Ne Obliviscaris – Portal of I


Guest review by Catherine Morris

Portal of I is the long-awaited debut from Australian progressive extreme metallers Ne Obliviscaris, and what a debut it is. Beauty and brutality go hand in hand in this exceptional offering, which is sonically somewhat schizophrenic: at times tipping over into melodious, dreamy post-BM territory; at others brimming with pure, raw ferocity and despair.

The band’s musicianship and technicality are pretty much impossible to find fault with. The elegant juxtaposition of sounds, like Tim Charles‘ haunting, high-pitched violin layered with Xenoyr‘s screams, and the contrasting melodic and heavy passages, are what make Ne Obliviscaris a cut above the rest – all the elements are well-balanced and used sparsely for maximum effect. The songs themselves are massive, living breathing things: opening track ‘Tapestry of the Starless Abstract’ swings between delicate, stripped-down acoustic sections and densely layered, aggressive metal with growling vocals. Meanwhile, the intro of ‘Of the Leper Butterflies’ is mellow, almost jazzy, with an improvised-feel, while ‘Forget Not’, the longest track on the album, pretty much covers all bases as it grows from acoustic guitars to heart-breaking ascending strings to blackened screaming vocals. It’s rare for highly technical and progressive music to be able to convey and provoke so many emotions, but Portal… more than accomplishes this. Everything is here – agony, frustration, euphoria…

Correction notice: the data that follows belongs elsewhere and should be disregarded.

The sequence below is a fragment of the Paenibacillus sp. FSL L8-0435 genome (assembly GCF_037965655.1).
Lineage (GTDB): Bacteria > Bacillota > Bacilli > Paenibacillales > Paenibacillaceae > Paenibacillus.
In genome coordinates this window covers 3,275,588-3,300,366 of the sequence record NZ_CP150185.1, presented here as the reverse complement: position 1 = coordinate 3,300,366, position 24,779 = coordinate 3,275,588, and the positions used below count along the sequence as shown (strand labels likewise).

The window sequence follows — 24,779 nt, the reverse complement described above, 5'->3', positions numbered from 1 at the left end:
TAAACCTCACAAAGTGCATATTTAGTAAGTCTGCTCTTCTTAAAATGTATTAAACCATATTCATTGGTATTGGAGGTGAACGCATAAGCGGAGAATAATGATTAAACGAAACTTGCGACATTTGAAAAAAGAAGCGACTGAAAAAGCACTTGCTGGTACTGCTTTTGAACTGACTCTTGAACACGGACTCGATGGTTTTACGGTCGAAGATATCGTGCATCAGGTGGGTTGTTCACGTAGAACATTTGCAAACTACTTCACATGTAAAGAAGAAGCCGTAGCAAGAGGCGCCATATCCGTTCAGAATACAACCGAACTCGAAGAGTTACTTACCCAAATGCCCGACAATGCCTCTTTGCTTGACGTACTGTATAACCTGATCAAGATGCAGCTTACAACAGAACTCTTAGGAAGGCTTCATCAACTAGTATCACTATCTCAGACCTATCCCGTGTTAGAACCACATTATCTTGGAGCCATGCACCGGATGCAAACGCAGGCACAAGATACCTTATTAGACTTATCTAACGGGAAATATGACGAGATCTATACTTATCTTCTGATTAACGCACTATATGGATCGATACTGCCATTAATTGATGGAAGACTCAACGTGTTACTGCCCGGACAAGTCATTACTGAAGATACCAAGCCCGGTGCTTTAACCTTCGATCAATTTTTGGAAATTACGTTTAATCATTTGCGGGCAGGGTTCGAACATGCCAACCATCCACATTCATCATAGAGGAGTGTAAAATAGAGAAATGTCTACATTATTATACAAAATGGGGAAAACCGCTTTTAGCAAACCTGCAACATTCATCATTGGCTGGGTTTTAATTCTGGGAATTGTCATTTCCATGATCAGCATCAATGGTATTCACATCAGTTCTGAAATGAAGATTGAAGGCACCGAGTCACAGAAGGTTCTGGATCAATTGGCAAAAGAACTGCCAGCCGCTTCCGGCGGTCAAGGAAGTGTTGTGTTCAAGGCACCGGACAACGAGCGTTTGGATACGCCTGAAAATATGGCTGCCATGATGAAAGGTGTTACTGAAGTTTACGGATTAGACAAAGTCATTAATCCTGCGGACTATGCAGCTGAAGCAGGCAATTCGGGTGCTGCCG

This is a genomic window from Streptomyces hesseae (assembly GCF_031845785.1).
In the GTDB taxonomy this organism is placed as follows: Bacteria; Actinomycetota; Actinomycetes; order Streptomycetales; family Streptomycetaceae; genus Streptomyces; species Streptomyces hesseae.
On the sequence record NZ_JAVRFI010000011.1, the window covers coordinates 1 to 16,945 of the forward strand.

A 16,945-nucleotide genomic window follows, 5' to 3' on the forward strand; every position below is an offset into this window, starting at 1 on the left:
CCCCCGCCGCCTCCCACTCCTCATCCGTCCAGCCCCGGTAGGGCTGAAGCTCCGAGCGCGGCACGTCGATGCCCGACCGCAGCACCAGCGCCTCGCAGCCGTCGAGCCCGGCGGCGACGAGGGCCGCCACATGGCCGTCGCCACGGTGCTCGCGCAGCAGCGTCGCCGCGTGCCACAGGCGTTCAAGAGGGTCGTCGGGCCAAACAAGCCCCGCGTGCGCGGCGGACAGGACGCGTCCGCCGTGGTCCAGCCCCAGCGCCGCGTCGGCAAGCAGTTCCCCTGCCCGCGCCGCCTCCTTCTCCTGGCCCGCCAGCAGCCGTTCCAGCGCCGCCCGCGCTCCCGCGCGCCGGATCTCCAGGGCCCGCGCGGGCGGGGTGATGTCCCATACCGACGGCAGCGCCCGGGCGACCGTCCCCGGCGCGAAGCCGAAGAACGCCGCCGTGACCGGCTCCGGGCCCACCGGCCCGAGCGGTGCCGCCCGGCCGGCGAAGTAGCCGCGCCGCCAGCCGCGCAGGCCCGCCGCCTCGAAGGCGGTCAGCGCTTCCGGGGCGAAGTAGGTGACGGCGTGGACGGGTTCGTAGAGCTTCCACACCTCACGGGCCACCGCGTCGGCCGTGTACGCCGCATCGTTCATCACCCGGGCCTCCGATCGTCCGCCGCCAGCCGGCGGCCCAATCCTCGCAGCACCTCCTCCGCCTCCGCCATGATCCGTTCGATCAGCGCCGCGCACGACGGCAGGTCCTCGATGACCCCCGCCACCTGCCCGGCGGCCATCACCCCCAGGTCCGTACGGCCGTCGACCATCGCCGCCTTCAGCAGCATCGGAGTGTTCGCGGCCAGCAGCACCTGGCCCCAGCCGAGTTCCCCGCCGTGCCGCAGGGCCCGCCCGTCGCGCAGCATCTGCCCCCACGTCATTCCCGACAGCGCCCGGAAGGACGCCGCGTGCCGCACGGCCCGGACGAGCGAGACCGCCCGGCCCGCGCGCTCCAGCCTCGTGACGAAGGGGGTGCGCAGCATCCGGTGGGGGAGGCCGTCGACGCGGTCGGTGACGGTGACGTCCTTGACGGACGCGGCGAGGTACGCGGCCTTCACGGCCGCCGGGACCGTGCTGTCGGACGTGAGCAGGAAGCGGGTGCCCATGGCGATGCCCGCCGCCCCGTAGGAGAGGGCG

Overall, this album is a triumph. Its complexity may make it a little hard for some people to swallow, but Portal of I is a hugely ambitious and multifaceted debut which is not only a great achievement for the band, but also sure to become a seminal album of the genre.

(Code 666)

9 / 10

Catherine Morris is a regular contributor to the UK webzine

Sean is the founder/publisher of; he has also written about metal for Exclaim!, Metal Maniacs, Roadburn, Unrestrained! and Vice.